It was expected that the mechanisms underlying potential benefits of the microbial inoculant in this study would be linked to soil bacterial diversity in the rhizosphere and root colonization by AM fungi. The microbial inoculant was expected to complement the existing bacterial community in the rhizosphere, but relatively minor changes in the bacterial community composition were recorded at maturity. In relation to mycorrhizal colonization, it was expected that the microbial inoculant and mineral fertilizer would not influence colonization of the wheat roots by AM fungi, but the chemical fertilizer would reduce the extent by which roots were colonized by AM fungi. However, mycorrhizal colonization of roots increased with application of the microbial inoculant at an early stage of plant growth (tillering) where benefits to the plant could be expected. In contrast, as expected, the chemical fertilizer decreased mycorrhizal colonization, which could reduce potential benefits compared to plants with higher AM fungal colonization in the microbial inoculant treatment. Low nutrient availability stresses plants, which leads to the development of longer and more active roots with mycorrhizas that scavenge for nutrients (Hui-Lian, 2001).

The microbial inoculant used in our study contained a group of beneficial microorganisms that promoted plant growth and increased grain yield in the absence of chemical fertilizer. Based on previous studies, this could be attributed to increased photosynthetic capacity and nutrient availability (Hui-Lian, 2001). Overall, the application of fertilizer to this soil had little effect on the bacterial community composition, with increases in relative abundance of only two of the top 25 most-abundant OTUs (Proteobacteria and Actinobacteria). Farmers have anecdotally reported increases in plant growth, yield and grain quality following application of a range of microbial inoculants. Further studies are needed to examine the mechanisms of how microbial inoculants influence plant growth to elucidate issues confronted in the technology of microbial inoculant development.

Conclusion

The multiple species microbial inoculant stimulated grain yield of wheat to the same level as did the fertilizers applied to the moderately N and P deficient soil used in this experiment. While microbial inoculation is unlikely to significantly change the abundance and composition of indigenous microbial communities, the localized intervention via inoculation has the potential to contribute to nutrient cycling in the wheat rhizosphere. Combinations of microbial inoculants and fertilizers of different elemental solubility should be investigated to identify alternative strategies for increasing profitability and sustainability of crop production, with greater emphasis placed on the role of beneficial soil microorganisms.

Author Contributions

SA conducted the experiment, analyzed the data, and wrote the manuscript. LA, KS, and ZS supervised the work, helped to develop the experiments, revised the manuscript, and contributed to the writing. AW has revised the manuscript and contributed to the writing. BM helped in bioinformatics and interpretation of results.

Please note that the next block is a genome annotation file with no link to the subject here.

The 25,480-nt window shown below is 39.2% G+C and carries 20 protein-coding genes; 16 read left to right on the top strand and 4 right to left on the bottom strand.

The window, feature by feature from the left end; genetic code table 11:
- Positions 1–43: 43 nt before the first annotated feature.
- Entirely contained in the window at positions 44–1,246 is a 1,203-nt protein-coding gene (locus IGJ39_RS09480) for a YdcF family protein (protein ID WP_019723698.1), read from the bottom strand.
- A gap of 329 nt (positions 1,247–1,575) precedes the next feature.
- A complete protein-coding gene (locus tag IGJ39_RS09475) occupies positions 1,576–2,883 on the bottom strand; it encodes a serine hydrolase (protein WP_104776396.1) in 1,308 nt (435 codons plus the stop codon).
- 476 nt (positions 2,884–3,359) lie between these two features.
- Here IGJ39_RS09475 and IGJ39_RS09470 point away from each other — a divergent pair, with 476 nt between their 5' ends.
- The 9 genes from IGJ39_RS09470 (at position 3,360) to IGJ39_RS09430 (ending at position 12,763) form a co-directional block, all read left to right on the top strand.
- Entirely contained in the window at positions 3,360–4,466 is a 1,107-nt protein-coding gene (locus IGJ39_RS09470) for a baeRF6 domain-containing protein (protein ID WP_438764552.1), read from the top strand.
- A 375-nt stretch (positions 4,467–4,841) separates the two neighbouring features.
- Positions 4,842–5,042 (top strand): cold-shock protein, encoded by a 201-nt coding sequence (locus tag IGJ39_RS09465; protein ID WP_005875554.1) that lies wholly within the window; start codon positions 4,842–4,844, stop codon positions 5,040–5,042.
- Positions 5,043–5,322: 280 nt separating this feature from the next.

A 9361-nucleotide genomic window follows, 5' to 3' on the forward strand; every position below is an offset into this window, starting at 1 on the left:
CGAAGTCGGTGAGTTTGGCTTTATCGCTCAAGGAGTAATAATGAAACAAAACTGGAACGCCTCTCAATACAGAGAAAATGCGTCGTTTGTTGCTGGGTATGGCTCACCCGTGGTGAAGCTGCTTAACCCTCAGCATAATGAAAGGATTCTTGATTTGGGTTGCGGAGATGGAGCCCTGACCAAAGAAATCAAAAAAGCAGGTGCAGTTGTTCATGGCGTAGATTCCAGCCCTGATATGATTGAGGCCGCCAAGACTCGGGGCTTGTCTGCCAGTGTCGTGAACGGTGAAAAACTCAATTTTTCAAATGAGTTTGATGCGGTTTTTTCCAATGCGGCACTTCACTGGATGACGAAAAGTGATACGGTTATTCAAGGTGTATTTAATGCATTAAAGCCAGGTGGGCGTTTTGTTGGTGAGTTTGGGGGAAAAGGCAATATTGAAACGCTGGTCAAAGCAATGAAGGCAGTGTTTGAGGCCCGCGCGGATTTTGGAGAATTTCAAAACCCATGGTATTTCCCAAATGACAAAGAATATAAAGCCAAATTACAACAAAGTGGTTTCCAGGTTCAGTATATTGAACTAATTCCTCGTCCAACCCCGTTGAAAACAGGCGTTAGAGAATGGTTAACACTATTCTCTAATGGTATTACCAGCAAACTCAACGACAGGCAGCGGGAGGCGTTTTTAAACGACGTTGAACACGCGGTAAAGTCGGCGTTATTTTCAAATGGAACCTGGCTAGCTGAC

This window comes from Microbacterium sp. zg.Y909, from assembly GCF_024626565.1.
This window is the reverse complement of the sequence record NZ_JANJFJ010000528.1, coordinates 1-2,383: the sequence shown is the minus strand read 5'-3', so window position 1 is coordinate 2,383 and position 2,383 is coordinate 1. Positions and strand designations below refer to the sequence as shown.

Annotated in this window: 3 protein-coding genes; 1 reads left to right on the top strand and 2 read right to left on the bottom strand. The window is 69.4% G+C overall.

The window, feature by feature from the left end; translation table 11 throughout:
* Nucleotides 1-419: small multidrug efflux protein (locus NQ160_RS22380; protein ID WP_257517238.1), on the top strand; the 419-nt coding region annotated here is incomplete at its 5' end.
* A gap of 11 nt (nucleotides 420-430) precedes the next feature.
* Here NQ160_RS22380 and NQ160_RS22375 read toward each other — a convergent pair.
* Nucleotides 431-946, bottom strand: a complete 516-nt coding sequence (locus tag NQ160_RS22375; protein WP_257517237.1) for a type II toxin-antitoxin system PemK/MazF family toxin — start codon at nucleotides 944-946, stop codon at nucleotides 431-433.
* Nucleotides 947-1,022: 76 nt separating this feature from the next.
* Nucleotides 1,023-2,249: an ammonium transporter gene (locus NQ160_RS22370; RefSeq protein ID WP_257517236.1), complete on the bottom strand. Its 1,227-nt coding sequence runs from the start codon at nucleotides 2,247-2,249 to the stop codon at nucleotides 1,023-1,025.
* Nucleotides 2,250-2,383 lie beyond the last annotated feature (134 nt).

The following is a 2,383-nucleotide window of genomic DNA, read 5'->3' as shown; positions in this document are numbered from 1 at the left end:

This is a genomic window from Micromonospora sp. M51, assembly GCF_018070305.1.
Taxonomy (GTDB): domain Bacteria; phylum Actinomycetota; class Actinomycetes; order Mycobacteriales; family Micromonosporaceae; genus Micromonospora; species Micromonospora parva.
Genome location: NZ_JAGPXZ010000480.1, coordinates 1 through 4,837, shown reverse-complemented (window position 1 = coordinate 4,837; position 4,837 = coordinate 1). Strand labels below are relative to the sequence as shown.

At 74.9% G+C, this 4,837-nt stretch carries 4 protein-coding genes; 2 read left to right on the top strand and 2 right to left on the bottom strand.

Funding

The University of Western Australia funded this research through the University Postgraduate Awards program to SA and the Australian Research Council Linkage Grant (LP140100046) with the industry partner Australian Mineral Fertilizers Pty Ltd.

Conflict of Interest Statement

The authors declare that the research was conducted in the absence of any commercial or financial relationships that could be construed as a potential conflict of interest.

Supplementary Material

The Supplementary Material for this article can be found online at: https://www.frontiersin.org/articles/10.3389/fpls.2018.01601/full#supplementary-material

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Keywords: biostimulants, mineral fertilizer, chemical fertilizer, grain yield, harvest index, abiotic stress

Citation: Assainar SK, Abbott LK, Mickan BS, Whiteley AS, Siddique KHM and Solaiman ZM (2018) Response of Wheat to a Multiple Species Microbial Inoculant Compared to Fertilizer Application. Front. Plant Sci. 9:1601. doi: 10.3389/fpls.2018.01601

Received: 27 July 2018; Accepted: 17 October 2018;
Published: 13 November 2018.

Edited by:

Youssef Rouphael, Università degli Studi di Napoli Federico II, Italy

Reviewed by:

Philipp Franken, Leibniz-Institut für Gemüse- und Zierpflanzenbau (IGZ), Germany
Rodica Pena, Georg-August-Universität Göttingen, Germany

Copyright © 2018 Assainar, Abbott, Mickan, Whiteley, Siddique and Solaiman. This is an open-access article distributed under the terms of the Creative Commons Attribution License (CC BY). The use, distribution or reproduction in other forums is permitted, provided the original author(s) and the copyright owner(s) are credited and that the original publication in this journal is cited, in accordance with accepted academic practice. No use, distribution or reproduction is permitted which does not comply with these terms.

*Correspondence: Salmabi K. Assainar, salmabi.kayakkeelassainar@research.uwa.edu.au